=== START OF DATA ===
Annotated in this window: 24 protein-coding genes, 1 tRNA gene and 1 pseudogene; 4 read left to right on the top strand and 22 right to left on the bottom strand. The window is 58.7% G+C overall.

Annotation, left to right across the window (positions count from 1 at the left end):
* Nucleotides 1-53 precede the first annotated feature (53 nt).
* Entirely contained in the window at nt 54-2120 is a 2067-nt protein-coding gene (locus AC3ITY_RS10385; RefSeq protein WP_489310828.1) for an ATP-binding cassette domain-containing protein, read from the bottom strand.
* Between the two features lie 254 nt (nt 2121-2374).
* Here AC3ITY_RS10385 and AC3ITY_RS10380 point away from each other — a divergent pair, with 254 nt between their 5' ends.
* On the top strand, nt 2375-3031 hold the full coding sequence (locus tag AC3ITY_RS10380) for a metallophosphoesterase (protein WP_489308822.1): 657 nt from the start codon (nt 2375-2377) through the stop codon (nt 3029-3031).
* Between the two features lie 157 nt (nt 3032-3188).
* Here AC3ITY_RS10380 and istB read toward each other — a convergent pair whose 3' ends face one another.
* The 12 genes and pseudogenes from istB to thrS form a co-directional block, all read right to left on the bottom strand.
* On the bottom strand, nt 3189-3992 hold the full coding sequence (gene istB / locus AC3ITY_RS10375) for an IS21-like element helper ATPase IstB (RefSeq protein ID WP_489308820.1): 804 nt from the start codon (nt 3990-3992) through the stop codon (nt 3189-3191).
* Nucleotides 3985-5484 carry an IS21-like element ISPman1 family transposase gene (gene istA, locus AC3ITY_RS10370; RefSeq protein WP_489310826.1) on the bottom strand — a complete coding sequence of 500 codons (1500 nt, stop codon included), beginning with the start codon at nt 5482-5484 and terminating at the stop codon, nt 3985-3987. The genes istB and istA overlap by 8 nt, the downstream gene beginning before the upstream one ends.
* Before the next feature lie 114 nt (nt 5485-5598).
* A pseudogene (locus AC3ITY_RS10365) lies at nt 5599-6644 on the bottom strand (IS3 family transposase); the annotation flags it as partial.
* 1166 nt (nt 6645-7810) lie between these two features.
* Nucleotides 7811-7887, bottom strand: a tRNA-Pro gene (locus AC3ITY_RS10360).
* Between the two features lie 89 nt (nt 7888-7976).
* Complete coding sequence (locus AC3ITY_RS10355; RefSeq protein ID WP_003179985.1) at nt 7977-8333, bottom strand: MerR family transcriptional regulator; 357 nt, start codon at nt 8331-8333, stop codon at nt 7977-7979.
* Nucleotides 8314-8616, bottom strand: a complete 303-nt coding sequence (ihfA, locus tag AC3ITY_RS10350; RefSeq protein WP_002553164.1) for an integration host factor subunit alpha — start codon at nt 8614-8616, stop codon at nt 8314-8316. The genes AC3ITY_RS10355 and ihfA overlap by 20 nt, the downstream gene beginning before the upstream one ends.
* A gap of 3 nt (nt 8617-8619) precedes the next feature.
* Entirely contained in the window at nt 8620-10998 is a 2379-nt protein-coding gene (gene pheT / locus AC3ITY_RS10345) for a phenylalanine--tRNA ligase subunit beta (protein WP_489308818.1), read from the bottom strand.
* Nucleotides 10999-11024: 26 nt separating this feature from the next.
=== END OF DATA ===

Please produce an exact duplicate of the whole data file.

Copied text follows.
Annotated in this window: 24 protein-coding genes, 1 tRNA gene and 1 pseudogene; 4 read left to right on the top strand and 22 right to left on the bottom strand. The window is 58.7% G+C overall.

Annotation, left to right across the window (positions count from 1 at the left end):
* Nucleotides 1-53 precede the first annotated feature (53 nt).
* Entirely contained in the window at nt 54-2120 is a 2067-nt protein-coding gene (locus AC3ITY_RS10385; RefSeq protein WP_489310828.1) for an ATP-binding cassette domain-containing protein, read from the bottom strand.
* Between the two features lie 254 nt (nt 2121-2374).
* Here AC3ITY_RS10385 and AC3ITY_RS10380 point away from each other — a divergent pair, with 254 nt between their 5' ends.
* On the top strand, nt 2375-3031 hold the full coding sequence (locus tag AC3ITY_RS10380) for a metallophosphoesterase (protein WP_489308822.1): 657 nt from the start codon (nt 2375-2377) through the stop codon (nt 3029-3031).
* Between the two features lie 157 nt (nt 3032-3188).
* Here AC3ITY_RS10380 and istB read toward each other — a convergent pair whose 3' ends face one another.
* The 12 genes and pseudogenes from istB to thrS form a co-directional block, all read right to left on the bottom strand.
* On the bottom strand, nt 3189-3992 hold the full coding sequence (gene istB / locus AC3ITY_RS10375) for an IS21-like element helper ATPase IstB (RefSeq protein ID WP_489308820.1): 804 nt from the start codon (nt 3990-3992) through the stop codon (nt 3189-3191).
* Nucleotides 3985-5484 carry an IS21-like element ISPman1 family transposase gene (gene istA, locus AC3ITY_RS10370; RefSeq protein WP_489310826.1) on the bottom strand — a complete coding sequence of 500 codons (1500 nt, stop codon included), beginning with the start codon at nt 5482-5484 and terminating at the stop codon, nt 3985-3987. The genes istB and istA overlap by 8 nt, the downstream gene beginning before the upstream one ends.
* Before the next feature lie 114 nt (nt 5485-5598).
* A pseudogene (locus AC3ITY_RS10365) lies at nt 5599-6644 on the bottom strand (IS3 family transposase); the annotation flags it as partial.
* 1166 nt (nt 6645-7810) lie between these two features.
* Nucleotides 7811-7887, bottom strand: a tRNA-Pro gene (locus AC3ITY_RS10360).
* Between the two features lie 89 nt (nt 7888-7976).
* Complete coding sequence (locus AC3ITY_RS10355; RefSeq protein ID WP_003179985.1) at nt 7977-8333, bottom strand: MerR family transcriptional regulator; 357 nt, start codon at nt 8331-8333, stop codon at nt 7977-7979.
* Nucleotides 8314-8616, bottom strand: a complete 303-nt coding sequence (ihfA, locus tag AC3ITY_RS10350; RefSeq protein WP_002553164.1) for an integration host factor subunit alpha — start codon at nt 8614-8616, stop codon at nt 8314-8316. The genes AC3ITY_RS10355 and ihfA overlap by 20 nt, the downstream gene beginning before the upstream one ends.
* A gap of 3 nt (nt 8617-8619) precedes the next feature.
* Entirely contained in the window at nt 8620-10998 is a 2379-nt protein-coding gene (gene pheT / locus AC3ITY_RS10345) for a phenylalanine--tRNA ligase subunit beta (protein WP_489308818.1), read from the bottom strand.
* Nucleotides 10999-11024: 26 nt separating this feature from the next.